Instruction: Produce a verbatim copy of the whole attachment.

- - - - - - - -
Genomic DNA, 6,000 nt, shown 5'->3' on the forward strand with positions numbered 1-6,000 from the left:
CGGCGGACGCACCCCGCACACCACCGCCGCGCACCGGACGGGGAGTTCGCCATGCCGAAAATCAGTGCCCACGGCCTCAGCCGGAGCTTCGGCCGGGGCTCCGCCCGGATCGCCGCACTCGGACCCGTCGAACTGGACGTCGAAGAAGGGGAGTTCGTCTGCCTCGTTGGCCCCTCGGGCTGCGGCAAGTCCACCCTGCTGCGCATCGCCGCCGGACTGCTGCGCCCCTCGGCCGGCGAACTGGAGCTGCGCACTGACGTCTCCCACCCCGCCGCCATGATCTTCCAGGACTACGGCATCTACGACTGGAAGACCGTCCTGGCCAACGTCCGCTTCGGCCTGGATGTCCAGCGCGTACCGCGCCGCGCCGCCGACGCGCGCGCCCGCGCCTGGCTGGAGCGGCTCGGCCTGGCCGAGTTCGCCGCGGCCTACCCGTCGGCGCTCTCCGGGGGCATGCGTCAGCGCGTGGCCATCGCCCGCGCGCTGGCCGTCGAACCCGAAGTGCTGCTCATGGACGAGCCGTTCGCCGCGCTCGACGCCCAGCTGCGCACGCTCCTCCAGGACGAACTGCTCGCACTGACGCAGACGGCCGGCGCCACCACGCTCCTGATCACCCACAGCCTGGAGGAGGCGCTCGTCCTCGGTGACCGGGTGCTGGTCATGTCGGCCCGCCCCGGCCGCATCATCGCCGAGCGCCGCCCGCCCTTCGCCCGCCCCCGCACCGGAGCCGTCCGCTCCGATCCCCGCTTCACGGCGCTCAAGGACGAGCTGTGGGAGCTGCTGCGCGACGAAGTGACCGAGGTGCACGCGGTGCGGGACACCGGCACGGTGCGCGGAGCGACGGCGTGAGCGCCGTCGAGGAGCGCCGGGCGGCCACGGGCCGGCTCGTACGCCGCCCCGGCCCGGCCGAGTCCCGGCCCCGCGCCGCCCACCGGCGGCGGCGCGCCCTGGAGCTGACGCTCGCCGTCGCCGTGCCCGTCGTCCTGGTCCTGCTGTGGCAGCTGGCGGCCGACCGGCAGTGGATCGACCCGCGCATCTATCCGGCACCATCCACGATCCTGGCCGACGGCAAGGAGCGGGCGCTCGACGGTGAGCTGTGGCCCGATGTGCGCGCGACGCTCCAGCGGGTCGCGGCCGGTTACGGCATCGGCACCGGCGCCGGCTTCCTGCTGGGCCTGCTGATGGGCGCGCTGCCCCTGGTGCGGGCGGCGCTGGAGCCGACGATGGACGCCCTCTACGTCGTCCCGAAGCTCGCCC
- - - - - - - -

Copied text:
Genomic DNA, 6,000 nt, shown 5'->3' on the forward strand with positions numbered 1-6,000 from the left:
CGGCGGACGCACCCCGCACACCACCGCCGCGCACCGGACGGGGAGTTCGCCATGCCGAAAATCAGTGCCCACGGCCTCAGCCGGAGCTTCGGCCGGGGCTCCGCCCGGATCGCCGCACTCGGACCCGTCGAACTGGACGTCGAAGAAGGGGAGTTCGTCTGCCTCGTTGGCCCCTCGGGCTGCGGCAAGTCCACCCTGCTGCGCATCGCCGCCGGACTGCTGCGCCCCTCGGCCGGCGAACTGGAGCTGCGCACTGACGTCTCCCACCCCGCCGCCATGATCTTCCAGGACTACGGCATCTACGACTGGAAGACCGTCCTGGCCAACGTCCGCTTCGGCCTGGATGTCCAGCGCGTACCGCGCCGCGCCGCCGACGCGCGCGCCCGCGCCTGGCTGGAGCGGCTCGGCCTGGCCGAGTTCGCCGCGGCCTACCCGTCGGCGCTCTCCGGGGGCATGCGTCAGCGCGTGGCCATCGCCCGCGCGCTGGCCGTCGAACCCGAAGTGCTGCTCATGGACGAGCCGTTCGCCGCGCTCGACGCCCAGCTGCGCACGCTCCTCCAGGACGAACTGCTCGCACTGACGCAGACGGCCGGCGCCACCACGCTCCTGATCACCCACAGCCTGGAGGAGGCGCTCGTCCTCGGTGACCGGGTGCTGGTCATGTCGGCCCGCCCCGGCCGCATCATCGCCGAGCGCCGCCCGCCCTTCGCCCGCCCCCGCACCGGAGCCGTCCGCTCCGATCCCCGCTTCACGGCGCTCAAGGACGAGCTGTGGGAGCTGCTGCGCGACGAAGTGACCGAGGTGCACGCGGTGCGGGACACCGGCACGGTGCGCGGAGCGACGGCGTGAGCGCCGTCGAGGAGCGCCGGGCGGCCACGGGCCGGCTCGTACGCCGCCCCGGCCCGGCCGAGTCCCGGCCCCGCGCCGCCCACCGGCGGCGGCGCGCCCTGGAGCTGACGCTCGCCGTCGCCGTGCCCGTCGTCCTGGTCCTGCTGTGGCAGCTGGCGGCCGACCGGCAGTGGATCGACCCGCGCATCTATCCGGCACCATCCACGATCCTGGCCGACGGCAAGGAGCGGGCGCTCGACGGTGAGCTGTGGCCCGATGTGCGCGCGACGCTCCAGCGGGTCGCGGCCGGTTACGGCATCGGCACCGGCGCCGGCTTCCTGCTGGGCCTGCTGATGGGCGCGCTGCCCCTGGTGCGGGCGGCGCTGGAGCCGACGATGGACGCCCTCTACGTCGTCCCGAAGCTCGCCC